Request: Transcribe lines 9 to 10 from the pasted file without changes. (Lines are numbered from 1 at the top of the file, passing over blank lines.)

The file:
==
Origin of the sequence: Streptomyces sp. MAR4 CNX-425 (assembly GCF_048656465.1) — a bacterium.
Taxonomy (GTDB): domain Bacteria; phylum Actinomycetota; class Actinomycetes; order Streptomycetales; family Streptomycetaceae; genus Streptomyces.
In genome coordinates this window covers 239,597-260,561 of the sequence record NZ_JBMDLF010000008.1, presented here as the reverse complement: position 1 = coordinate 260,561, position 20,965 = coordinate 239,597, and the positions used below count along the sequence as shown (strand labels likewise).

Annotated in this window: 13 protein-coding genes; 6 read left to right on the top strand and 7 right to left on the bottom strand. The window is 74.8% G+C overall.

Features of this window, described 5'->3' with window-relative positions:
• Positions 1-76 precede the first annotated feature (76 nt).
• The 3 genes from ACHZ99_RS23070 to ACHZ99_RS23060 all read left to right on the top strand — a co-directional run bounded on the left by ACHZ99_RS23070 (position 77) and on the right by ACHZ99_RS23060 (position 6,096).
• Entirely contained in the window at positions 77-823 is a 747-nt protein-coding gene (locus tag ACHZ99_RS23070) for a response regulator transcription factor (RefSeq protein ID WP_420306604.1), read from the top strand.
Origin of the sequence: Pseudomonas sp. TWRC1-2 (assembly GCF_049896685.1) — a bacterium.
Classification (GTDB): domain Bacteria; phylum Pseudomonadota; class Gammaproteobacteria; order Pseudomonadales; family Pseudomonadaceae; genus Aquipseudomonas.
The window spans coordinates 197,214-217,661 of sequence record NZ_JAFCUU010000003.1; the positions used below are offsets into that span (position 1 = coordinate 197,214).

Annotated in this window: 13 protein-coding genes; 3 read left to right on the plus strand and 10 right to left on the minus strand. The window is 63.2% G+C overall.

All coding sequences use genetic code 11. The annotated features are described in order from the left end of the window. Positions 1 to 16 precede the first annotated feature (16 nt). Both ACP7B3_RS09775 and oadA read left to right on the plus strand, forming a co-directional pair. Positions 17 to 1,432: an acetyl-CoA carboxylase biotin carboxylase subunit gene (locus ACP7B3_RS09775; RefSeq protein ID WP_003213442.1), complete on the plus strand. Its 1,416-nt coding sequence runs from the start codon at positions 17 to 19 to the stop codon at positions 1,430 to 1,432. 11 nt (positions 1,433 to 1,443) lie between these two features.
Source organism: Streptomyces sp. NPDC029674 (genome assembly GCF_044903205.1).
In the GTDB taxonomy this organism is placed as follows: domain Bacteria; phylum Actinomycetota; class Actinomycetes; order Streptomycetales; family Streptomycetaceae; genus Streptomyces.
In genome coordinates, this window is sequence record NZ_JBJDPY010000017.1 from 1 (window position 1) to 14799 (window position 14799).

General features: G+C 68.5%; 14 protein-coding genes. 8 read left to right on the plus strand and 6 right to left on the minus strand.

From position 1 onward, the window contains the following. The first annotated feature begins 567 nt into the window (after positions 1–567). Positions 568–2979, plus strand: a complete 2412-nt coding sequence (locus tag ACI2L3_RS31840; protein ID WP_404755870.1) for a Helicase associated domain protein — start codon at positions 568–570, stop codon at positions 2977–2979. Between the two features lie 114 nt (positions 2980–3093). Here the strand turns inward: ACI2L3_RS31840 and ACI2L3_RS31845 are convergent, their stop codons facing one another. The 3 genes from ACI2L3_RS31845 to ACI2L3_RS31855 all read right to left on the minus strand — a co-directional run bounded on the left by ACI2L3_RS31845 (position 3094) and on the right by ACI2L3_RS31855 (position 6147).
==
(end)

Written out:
Origin of the sequence: Pseudomonas sp. TWRC1-2 (assembly GCF_049896685.1) — a bacterium.
Classification (GTDB): domain Bacteria; phylum Pseudomonadota; class Gammaproteobacteria; order Pseudomonadales; family Pseudomonadaceae; genus Aquipseudomonas.